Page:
Tag Archives: Mitsubishi

Mitsubishi IDs cause of launchpad fire, reschedules launch

Mitsubishi, the Japanese company that builds the H-2B rocket for Japan’s space agency JAXA, has identified the cause of the dramatic launchpad fire that broke out only about three hours before the launch of their HTV unmanned ISS cargo freighter.

MHI announced Friday that officials believe the fire started near an “exit hole” on the mobile launch platform. Investigators believe the blaze was most likely caused by static electricity, and exacerbated by a flammable oxygen-rich environment inside the mobile launch platform.

Low winds at Tanegashima during the Sept. 10 countdown allowed oxygen vapors to build up at the launch pad in higher concentrations than previous countdowns, officials said. Super-cold oxygen is used as an oxidizer in both stages of the H-2B rocket, and also flows through the first stage’s twin LE-7A main engines during pre-launch “chilldown” conditioning procedures.

“As a result of the investigation, it was confirmed that there was a high possibility that the fire spread due to the static electricity generated by the oxygen dripping from the engine exhaust port during the propellant filling operation, which continued to blow on the heat-resistant material in the exit hole at the movable launch pad,” MHI said in a statement. “We have taken corrective measures and have confirmed normal functioning of the rocket and facility,” MHI said.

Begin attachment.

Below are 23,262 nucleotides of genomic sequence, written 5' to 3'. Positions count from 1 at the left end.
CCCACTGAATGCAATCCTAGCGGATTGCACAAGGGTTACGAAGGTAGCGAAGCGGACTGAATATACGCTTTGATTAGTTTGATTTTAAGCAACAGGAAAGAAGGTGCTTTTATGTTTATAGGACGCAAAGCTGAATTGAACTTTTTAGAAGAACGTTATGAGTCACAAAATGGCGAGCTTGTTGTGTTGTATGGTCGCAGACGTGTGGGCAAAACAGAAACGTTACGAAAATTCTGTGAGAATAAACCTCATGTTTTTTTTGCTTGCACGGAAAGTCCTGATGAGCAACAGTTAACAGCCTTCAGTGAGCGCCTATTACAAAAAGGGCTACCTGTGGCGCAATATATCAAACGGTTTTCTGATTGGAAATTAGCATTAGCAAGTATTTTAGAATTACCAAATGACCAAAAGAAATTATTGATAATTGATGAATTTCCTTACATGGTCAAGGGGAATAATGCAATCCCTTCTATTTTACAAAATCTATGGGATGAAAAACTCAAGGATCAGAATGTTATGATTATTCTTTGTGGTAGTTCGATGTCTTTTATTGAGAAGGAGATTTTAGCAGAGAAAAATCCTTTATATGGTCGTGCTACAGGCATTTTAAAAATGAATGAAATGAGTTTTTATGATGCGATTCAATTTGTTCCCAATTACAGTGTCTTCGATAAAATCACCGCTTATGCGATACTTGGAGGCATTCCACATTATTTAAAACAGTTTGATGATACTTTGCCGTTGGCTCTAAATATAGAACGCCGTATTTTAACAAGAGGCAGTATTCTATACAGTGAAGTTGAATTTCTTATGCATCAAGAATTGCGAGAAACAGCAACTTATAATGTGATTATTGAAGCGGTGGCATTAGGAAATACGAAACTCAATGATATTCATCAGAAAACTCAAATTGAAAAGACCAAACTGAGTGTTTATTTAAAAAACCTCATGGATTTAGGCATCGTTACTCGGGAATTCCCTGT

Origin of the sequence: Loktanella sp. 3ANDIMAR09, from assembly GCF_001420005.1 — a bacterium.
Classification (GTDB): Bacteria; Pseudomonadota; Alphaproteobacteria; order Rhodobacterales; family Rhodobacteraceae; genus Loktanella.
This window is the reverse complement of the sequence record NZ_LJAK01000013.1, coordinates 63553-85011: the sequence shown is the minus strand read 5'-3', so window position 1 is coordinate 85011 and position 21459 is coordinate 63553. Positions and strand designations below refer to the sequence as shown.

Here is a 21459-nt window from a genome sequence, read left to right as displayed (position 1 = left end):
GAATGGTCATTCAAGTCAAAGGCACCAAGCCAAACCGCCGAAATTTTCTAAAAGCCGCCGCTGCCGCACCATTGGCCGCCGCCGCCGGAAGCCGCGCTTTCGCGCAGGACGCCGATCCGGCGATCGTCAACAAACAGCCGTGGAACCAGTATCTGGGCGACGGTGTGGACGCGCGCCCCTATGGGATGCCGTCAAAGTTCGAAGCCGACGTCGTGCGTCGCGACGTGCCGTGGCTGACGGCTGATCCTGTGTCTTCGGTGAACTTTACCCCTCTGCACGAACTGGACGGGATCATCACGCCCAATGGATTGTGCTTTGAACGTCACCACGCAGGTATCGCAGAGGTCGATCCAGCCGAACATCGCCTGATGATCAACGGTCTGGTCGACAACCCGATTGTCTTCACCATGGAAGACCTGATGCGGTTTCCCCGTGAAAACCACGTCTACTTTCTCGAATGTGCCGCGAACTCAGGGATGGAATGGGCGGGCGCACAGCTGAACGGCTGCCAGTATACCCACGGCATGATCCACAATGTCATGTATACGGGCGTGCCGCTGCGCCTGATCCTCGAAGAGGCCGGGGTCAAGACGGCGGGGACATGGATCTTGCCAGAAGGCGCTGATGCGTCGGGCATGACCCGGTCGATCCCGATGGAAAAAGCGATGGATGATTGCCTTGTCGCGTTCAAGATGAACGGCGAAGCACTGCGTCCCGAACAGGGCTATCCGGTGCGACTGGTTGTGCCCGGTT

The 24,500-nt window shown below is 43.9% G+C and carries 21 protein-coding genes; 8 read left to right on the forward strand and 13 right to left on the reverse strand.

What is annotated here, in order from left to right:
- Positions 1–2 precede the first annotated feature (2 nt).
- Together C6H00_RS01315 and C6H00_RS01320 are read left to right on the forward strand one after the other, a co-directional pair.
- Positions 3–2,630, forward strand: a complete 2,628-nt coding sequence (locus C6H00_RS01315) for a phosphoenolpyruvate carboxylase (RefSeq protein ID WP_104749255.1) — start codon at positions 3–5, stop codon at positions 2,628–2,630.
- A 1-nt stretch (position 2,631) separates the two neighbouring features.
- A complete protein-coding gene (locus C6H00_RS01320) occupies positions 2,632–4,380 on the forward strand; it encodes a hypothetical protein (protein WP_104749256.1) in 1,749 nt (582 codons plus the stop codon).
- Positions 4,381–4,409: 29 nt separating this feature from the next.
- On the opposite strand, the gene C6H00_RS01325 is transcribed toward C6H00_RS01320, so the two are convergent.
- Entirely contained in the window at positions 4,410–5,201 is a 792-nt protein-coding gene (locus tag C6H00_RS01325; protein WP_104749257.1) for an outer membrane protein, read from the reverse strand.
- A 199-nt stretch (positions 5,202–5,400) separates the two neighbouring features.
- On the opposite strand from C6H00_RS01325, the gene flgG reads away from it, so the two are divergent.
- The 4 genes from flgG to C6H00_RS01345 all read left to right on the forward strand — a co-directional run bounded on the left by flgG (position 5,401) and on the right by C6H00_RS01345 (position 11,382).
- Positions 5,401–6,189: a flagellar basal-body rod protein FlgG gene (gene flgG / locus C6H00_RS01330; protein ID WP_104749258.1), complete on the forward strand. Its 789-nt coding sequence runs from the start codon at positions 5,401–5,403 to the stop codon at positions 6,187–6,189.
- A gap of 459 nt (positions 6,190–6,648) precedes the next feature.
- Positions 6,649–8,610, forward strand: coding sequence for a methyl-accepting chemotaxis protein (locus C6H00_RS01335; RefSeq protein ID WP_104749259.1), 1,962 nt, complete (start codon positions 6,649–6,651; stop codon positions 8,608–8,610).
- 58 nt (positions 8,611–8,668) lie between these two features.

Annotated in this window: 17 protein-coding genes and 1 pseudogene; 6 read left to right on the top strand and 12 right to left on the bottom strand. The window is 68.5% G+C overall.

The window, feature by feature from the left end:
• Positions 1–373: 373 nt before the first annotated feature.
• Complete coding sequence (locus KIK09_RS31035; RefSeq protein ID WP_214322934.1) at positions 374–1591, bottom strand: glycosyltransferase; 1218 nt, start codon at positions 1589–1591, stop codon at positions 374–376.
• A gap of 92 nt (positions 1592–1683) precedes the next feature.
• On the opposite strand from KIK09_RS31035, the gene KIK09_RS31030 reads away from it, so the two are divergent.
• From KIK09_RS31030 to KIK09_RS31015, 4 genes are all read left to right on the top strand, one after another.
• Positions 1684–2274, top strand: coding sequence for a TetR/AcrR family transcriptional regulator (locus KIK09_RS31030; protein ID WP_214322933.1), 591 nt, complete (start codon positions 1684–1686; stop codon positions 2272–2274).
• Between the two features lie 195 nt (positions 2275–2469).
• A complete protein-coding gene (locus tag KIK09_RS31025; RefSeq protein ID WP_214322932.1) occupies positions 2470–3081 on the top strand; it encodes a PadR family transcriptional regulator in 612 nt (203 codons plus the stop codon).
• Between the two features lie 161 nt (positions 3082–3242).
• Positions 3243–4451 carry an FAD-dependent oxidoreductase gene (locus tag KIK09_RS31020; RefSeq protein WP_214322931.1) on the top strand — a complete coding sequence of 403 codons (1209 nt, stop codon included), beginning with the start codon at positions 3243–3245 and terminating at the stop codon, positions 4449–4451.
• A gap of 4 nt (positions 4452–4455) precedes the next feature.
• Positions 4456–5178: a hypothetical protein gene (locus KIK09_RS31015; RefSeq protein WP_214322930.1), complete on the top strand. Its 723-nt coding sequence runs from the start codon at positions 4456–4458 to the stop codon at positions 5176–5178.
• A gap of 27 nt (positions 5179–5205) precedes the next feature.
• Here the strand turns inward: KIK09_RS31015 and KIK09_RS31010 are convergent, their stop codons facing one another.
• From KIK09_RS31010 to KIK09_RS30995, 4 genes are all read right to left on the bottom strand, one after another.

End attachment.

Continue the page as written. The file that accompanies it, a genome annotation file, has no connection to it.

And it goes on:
They have rescheduled the launch for September 26. Initially they were aiming for September 24, but rescheduled because there might be an orbital conflict between their rocket’s second stage and the launch of a Soyuz to ISS that same day.

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Japan launches UAE satellite

The new colonial movement: A Japanese H-2A rocket today successfully placed into orbit the United Arab Emirates first home-built satellite.

This gives Japan six launches for 2018, matching that nation’s previous high, accomplished both in 2006 and 2017.

The UAE satellite, KhalifaSat, was essentially a cubesat, and could be considered comparable to the numerous student-built cubesats that have been built and launched by universities as teaching devices.